While elapsed time appears good seem to me that there would still be the question of memory usage to be addressed.

    Update:  check out this article. which seems to provide a criteria to use for comparison.

    http://www.techrepublic.com/blog/the-enterprise-cloud/comparing-cursor-vs-while-loop-performance-in-sql-server-2008/


    Edward R. Joell MCSD MCDBA


    • Edited by joeller Monday, September 29, 2014 5:25 PM Update
    Monday, September 29, 2014 5:07 PM
  • "change cursors to set-based operations where possible"

    I think this can and should be achieved in the great majority of situations.

    The need to work row-by-row generally arises when the subsequent set of instructions expects a single row input.

    E.g. as mentioned before, a procedure with parameters that matches a single row. You could change it to accept a table variable from which you could continue to work with set-based operations.

    Way I see it, you are only restricted to working row-by-row when you cannot change the input of the following process. You cannot, for example, issue a BACKUP DATABASE statement that backs up a set of databases at once, and you cannot CHANGE the backup command to work as you please. You would have to loop through a list of databases and call the statement dynamically for each.

    Monday, September 29, 2014 5:28 PM

  • I'd say the "change cursors to while loops" statement oversimplifies the situation 


    Normally lot of people consider WHILE loops to be more performant than CURSORs just because they have read "Cursors are slow and one should go for set-based approach", thus as a last resort they don't consider CURSORs but end up with WHILE loops.

    Cursors are designed to perform more optimally compared to WHILE loops. Cursors provide you lot of options to use them optimally, check this blog post for more details: http://sqlwithmanoj.com/2011/02/07/avoid-cursors-or-use-them-optimally/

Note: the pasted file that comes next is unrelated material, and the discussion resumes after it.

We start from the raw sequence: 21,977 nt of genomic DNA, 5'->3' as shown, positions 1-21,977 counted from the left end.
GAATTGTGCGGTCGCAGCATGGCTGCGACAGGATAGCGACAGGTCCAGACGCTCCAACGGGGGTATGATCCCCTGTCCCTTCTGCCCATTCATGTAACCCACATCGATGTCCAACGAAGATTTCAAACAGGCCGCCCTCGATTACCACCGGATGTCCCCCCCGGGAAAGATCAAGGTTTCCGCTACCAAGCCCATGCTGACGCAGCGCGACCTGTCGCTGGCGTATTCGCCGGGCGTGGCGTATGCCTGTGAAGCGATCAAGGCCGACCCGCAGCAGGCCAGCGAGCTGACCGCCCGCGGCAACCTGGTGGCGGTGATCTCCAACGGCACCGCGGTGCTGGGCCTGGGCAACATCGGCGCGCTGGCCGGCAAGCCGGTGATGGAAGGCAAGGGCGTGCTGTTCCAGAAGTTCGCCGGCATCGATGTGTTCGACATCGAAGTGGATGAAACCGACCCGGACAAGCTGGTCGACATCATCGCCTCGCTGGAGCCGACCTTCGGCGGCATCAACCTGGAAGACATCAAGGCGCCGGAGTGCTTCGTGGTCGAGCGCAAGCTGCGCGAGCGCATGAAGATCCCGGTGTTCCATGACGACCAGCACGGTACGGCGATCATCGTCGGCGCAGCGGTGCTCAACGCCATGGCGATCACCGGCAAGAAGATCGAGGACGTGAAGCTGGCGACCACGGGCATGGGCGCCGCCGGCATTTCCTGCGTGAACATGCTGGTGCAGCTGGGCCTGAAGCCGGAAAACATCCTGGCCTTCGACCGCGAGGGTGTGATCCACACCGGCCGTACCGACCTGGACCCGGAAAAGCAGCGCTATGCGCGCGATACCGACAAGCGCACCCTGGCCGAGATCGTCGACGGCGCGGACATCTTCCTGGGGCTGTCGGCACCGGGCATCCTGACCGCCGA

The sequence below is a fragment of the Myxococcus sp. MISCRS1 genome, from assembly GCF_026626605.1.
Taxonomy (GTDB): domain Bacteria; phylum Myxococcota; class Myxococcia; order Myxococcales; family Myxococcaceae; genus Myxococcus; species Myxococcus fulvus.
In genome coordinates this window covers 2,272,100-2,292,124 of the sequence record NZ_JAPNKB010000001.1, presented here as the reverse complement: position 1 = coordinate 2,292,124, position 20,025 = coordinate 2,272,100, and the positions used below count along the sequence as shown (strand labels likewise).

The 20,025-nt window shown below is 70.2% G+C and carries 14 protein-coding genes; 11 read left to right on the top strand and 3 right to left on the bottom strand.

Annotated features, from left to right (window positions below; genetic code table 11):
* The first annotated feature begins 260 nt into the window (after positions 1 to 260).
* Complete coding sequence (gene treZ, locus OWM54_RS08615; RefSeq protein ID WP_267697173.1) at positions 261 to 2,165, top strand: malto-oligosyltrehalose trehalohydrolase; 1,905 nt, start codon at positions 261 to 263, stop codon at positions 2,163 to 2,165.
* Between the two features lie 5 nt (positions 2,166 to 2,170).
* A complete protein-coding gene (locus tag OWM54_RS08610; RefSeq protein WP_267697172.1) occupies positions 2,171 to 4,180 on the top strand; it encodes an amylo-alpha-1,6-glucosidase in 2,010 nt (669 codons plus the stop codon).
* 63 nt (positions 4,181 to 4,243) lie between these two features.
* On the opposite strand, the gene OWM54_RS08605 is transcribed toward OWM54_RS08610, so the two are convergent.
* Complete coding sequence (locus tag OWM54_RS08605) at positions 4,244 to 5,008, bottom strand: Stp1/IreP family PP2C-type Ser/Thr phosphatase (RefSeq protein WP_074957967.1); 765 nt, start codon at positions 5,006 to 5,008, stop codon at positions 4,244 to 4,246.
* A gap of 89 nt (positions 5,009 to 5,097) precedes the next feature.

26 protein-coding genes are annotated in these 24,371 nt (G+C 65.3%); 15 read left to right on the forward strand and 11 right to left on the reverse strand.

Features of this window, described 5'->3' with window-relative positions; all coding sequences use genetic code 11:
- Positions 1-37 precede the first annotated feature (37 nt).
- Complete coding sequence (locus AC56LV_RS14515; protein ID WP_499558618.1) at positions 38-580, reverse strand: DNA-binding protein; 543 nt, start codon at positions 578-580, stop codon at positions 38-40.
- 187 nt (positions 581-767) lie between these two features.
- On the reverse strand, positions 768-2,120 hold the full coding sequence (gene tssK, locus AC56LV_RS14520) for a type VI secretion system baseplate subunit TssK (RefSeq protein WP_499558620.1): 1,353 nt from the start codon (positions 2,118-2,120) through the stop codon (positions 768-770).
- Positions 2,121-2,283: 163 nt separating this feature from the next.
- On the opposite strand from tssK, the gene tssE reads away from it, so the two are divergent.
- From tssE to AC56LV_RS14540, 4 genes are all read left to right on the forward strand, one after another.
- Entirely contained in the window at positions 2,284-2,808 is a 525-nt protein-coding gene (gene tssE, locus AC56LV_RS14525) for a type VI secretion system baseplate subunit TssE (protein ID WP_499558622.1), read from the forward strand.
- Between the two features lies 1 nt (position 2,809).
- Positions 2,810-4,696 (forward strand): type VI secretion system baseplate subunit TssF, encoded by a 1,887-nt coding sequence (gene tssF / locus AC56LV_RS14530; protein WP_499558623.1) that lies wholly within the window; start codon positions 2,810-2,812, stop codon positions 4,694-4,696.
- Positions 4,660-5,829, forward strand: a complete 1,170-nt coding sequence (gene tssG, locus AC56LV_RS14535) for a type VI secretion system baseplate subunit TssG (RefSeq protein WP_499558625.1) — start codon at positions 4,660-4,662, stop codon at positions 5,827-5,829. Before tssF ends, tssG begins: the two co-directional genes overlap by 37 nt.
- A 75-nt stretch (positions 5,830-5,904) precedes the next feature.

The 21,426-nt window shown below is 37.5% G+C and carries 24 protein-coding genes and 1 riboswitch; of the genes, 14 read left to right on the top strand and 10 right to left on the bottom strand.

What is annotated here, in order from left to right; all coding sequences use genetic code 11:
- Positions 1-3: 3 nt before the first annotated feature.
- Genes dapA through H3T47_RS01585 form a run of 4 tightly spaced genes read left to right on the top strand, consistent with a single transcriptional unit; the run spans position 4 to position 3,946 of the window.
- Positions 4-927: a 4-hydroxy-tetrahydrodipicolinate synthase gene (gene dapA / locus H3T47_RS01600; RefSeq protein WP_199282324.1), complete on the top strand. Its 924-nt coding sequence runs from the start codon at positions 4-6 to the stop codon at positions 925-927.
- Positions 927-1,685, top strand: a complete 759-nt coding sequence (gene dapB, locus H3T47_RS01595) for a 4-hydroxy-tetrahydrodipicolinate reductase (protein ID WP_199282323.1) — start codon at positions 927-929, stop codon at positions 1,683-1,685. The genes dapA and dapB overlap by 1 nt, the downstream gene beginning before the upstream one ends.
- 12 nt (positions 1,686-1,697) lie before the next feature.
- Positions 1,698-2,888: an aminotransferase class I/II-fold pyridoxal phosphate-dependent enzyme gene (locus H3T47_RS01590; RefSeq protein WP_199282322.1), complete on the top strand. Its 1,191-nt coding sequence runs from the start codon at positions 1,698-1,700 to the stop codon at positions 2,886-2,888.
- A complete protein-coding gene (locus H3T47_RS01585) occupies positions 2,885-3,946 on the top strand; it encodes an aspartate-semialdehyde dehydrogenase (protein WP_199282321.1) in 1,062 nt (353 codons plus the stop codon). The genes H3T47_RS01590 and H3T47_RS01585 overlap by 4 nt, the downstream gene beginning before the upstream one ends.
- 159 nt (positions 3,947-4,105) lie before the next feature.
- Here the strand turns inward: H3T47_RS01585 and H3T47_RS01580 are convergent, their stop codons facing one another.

But YES they are not a good choice while dealing with SET-based operations and should be kept for last resort when you've to process records row-by-row.


    ~manoj | email: http://scr.im/m22g
    http://sqlwithmanoj.wordpress.com
    MCCA 2011 | My FB Page


    Monday, September 29, 2014 5:33 PM
  • Cursors are designed to perform more optimally compared to WHILE loops.


    Usually though, we do use WHILE loops with cursors:

    http://www.sqlusa.com/bestpractices2005/doublecursor/

    I guess one could use GO TO-s with IF...ELSE, but I have never seen it.

    Can somebody build a better mousetrap with WHILE loop as opposed to CURSOR WHILE loop?  Possibly.

    BOL example for nested cursors contain 2 WHILE loops: http://msdn.microsoft.com/en-us/library/ms180169.aspx




    Kalman Toth Database & OLAP Architect SQL Server 2014 Database Design
    New Book / Kindle: Beginner Database Design & SQL Programming Using Microsoft SQL Server 2014





    Monday, September 29, 2014 5:45 PM
    Moderator
  • Check this article by Brad Schulz

    http://bradsruminations.blogspot.com/2010/05/truth-about-cursors-part-1.html

    In short, there should be no gain. You need to use correct options for the cursor declaration. 


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    My TechNet articles

    Monday, September 29, 2014 8:58 PM
    Moderator
  • Way I see it, you are only restricted to working row-by-row when you cannot change the input of the following process. You cannot, for example, issue a BACKUP DATABASE statement that backs up a set of databases at once, and you cannot CHANGE the backup command to work as you please. You would have to loop through a list of databases and call the statement dynamically for each.

    Or when the stored procedures used to carry out the subsequent process belong to another person's database where you only have rights to execute selected SPs, which were designed to select the input of one row of data at a time.

    Edward R. Joell MCSD MCDBA


    • Edited by joeller Friday, October 31, 2014 2:29 PM
    Friday, October 31, 2014 2:29 PM